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Missouri bishop dies in Ireland after cancer fight

Friday, February 28, 2014 | 3:29 p.m. CST; updated 6:38 p.m. CST, Friday, February 28, 2014
Bishop Raymond J. Boland, the retired leader of the Diocese of Kansas City-St. Joseph, died Thursday shortly after returning to his native Ireland to enter hospice care. Boland, who had recently been diagnosed with lung cancer, was surrounded by family when he died in Cork, Ireland, diocese spokesman Jack Smith said. He was 82.

KANSAS CITY — Roman Catholic Bishop Raymond James Boland, the retired leader of the Diocese of Kansas City-St. Joseph, died after returning to his native Ireland to enter hospice care.

Boland, who had recently been diagnosed with lung cancer, died Thursday while surrounded by family in Cork, Ireland, diocese spokesman Jack Smith said. Boland was 82.

"He wanted to be buried in the church where he was baptized," Smith told The Associated Press.

Smith said it was Boland's third fight with cancer, having beat both colon and throat cancer in the past. Boland, weak from radiation treatment, left Saturday for Ireland accompanied by his brother, a retired bishop in Savannah, Ga., according to the diocese.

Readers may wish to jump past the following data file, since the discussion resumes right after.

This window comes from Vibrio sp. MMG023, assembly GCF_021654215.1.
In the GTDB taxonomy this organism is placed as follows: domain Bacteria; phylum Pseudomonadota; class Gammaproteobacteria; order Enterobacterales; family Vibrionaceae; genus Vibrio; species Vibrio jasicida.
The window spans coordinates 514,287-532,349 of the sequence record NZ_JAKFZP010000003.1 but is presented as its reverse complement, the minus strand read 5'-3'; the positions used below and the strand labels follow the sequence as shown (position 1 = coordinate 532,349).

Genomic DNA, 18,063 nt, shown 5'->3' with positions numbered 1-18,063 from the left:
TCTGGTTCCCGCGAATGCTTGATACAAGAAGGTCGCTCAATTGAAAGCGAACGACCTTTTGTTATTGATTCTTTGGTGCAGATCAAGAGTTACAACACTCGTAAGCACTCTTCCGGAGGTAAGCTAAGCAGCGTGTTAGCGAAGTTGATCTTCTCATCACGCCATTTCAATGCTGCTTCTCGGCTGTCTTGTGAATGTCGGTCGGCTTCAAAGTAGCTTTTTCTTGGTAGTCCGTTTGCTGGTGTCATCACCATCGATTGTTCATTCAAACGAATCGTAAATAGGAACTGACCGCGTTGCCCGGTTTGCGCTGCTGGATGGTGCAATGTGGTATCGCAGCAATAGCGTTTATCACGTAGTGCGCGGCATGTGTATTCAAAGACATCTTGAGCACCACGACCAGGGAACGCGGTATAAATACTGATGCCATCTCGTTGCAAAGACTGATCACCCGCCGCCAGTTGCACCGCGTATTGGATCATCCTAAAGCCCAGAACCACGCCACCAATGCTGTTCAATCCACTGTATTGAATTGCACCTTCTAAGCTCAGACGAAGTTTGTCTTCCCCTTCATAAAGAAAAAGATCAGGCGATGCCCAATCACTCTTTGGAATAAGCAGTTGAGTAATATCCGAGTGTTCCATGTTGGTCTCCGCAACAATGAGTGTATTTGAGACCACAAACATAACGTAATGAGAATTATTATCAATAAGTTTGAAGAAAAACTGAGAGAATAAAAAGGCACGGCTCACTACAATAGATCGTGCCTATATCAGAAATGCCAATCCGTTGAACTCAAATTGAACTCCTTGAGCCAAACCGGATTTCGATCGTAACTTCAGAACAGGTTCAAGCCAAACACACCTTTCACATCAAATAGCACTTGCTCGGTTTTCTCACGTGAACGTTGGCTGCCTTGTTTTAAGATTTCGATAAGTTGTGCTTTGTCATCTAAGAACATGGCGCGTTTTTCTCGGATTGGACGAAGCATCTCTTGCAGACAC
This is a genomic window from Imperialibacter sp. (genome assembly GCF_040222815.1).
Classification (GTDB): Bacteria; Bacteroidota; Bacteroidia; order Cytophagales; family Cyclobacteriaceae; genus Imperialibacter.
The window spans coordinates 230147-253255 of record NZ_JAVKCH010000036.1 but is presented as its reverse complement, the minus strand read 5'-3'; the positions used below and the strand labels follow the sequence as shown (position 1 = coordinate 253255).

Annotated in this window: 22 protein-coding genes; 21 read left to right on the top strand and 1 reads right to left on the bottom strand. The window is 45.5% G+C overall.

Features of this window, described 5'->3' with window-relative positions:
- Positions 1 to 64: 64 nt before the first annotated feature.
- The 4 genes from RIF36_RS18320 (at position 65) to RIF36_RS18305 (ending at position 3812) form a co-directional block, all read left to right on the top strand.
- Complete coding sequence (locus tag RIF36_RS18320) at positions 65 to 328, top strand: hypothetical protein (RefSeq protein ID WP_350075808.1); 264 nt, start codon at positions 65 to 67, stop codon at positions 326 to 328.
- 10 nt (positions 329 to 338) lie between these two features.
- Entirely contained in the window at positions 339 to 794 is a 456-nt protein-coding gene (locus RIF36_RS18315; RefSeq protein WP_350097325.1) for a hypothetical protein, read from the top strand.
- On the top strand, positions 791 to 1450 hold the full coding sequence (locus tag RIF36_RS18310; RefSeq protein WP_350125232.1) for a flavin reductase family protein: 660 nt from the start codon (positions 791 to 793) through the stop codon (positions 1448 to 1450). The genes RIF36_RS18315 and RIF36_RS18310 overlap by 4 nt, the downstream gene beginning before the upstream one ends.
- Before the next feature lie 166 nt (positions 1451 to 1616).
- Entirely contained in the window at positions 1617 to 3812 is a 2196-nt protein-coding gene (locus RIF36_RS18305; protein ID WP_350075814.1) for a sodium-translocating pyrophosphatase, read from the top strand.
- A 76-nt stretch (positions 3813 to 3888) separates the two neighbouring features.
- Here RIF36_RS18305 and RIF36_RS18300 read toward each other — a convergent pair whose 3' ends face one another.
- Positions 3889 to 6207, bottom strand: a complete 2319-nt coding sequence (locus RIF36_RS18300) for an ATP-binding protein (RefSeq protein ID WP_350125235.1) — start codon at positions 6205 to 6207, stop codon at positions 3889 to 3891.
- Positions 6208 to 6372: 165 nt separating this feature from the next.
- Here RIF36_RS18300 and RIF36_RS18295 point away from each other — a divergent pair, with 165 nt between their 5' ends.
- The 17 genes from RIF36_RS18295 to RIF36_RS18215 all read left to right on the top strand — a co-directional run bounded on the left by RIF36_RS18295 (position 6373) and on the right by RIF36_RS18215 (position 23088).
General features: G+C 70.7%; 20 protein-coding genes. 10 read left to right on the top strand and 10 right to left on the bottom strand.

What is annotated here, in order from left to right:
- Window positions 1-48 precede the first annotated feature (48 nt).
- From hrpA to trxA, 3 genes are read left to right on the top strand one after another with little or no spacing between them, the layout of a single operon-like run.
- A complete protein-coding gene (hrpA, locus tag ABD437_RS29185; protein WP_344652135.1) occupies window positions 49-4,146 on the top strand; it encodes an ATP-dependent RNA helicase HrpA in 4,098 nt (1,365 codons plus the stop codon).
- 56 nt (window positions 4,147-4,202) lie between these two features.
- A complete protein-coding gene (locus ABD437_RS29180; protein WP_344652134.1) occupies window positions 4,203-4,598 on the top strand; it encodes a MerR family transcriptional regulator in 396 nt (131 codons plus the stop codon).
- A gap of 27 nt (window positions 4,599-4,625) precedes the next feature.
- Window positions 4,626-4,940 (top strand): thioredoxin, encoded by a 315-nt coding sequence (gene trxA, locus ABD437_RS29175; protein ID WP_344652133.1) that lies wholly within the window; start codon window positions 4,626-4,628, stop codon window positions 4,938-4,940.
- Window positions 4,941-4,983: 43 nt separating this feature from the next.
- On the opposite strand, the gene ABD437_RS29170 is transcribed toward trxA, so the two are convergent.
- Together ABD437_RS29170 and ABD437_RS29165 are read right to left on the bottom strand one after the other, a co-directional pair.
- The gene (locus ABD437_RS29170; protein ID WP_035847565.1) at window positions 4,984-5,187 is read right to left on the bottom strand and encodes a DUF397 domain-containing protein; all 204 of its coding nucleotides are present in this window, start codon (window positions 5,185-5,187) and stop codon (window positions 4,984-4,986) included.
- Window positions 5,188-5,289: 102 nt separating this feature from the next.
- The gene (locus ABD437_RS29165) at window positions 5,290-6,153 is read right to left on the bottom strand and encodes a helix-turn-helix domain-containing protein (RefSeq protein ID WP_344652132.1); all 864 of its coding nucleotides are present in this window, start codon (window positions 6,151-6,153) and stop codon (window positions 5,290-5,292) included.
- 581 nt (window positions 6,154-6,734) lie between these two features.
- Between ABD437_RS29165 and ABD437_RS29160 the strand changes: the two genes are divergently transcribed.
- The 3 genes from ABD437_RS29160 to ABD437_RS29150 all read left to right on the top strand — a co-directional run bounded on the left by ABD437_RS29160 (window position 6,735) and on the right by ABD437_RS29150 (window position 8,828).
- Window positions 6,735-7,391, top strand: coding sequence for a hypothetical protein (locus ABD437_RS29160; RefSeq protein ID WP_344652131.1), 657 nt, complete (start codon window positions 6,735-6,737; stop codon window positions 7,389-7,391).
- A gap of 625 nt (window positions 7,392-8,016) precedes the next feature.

Growing up in Ireland with three younger brothers, Boland excelled at hurling, rugby and other sports but also found an early love for great literature, which helped in his first calling to be a teacher. He also studied architecture, but ultimately he was called by missionary priesthood, according to the diocese.

Ordained in 1957, he spent 31 years with the Archdiocese of Washington, D.C., where he helped prepare for Pope John Paul II's visit in 1979. The diocese says he and his brothers enabled their mother to fly in from Ireland and receive communion from the pope.

He became bishop in Birmingham, Ala., in 1988, before serving as bishop in the Kansas City-St. Joseph diocese from June 1993 until May 2005, when he retired and became bishop emeritus.

Bishop Robert Finn, who succeeded Boland in Kansas City-St. Joseph, said in a statement late Thursday that Boland was a joyful, highly organized priest full of stories. Finn said his job might have been easier had he not replaced a man "who was not so capable and well loved."


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